A letter from Lowell to the Boston 'Traveler says :—The " spindle city " is gradually resuming its steady hum of industry and wonted business-like appearance. With the exception of tho unfortunate Middlesex, most of the mills are in running condition, giving the operators from two-thirds to full time. The cold snap and light flurry of snow, which, by the way, is giving us excellent sleighing, has had the effect of making trade look up, for it has brought in a good sprinkle of our rural neighbors, who, with their produce, generally have a little ready cash on hand for investment in dry gc&ls, groceries, &c, which it does not always pay to take to Boston. All departments of the immense iron works at Boonton resumed work on Monday. For the last two months only tho blast furnace has been in operation ; the puddling furnaces, nail factory, keg factory, &c, being closed. The number of hands, when these works are in full blast, is something over 500. The Fall River Mills, 9,000 spindles, at Providence, is running full timo on print cloths. So is the Anawan Mill, also 9,000 spindles, making print cloths. These mills have been running full time for a month or more. Tho Metacomet is also running full time. The iron works of Cresson, Stuart & Peterson, at Philadelphia, have renewed operations, employing 170 hands. The number of workmen will be increased in a few days to 325.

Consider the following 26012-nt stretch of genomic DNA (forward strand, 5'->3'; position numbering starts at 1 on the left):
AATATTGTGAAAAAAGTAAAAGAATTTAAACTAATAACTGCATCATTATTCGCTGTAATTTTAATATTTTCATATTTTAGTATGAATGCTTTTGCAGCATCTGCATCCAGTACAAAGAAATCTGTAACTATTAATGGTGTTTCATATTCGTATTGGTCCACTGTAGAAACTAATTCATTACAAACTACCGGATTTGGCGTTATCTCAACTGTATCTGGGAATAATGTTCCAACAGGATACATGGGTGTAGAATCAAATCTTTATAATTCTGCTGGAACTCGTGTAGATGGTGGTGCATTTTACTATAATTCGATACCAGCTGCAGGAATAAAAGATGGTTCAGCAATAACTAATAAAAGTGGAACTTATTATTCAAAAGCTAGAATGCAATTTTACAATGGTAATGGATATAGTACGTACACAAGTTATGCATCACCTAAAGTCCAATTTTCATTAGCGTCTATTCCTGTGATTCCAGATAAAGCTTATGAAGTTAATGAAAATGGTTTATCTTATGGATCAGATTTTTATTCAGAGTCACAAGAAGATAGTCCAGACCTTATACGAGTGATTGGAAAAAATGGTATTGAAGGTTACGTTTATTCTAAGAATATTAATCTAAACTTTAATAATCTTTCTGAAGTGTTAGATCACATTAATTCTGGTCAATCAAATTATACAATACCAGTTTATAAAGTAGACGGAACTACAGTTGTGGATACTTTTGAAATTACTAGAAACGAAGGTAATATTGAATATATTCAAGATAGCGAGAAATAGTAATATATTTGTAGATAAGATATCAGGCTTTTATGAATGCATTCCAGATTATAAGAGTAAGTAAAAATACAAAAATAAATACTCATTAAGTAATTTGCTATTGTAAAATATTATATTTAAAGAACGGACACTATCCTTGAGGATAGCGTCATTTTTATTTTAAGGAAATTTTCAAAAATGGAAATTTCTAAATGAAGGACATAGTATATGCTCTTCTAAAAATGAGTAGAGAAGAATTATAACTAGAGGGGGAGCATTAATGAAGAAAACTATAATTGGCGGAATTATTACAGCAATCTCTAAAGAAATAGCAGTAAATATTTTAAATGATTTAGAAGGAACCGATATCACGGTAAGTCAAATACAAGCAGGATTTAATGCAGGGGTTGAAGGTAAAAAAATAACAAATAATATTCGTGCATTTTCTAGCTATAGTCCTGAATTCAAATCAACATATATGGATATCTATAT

This article was originally published with the title "Business Improving" in Scientific American 13, 20, 153 (January 1858)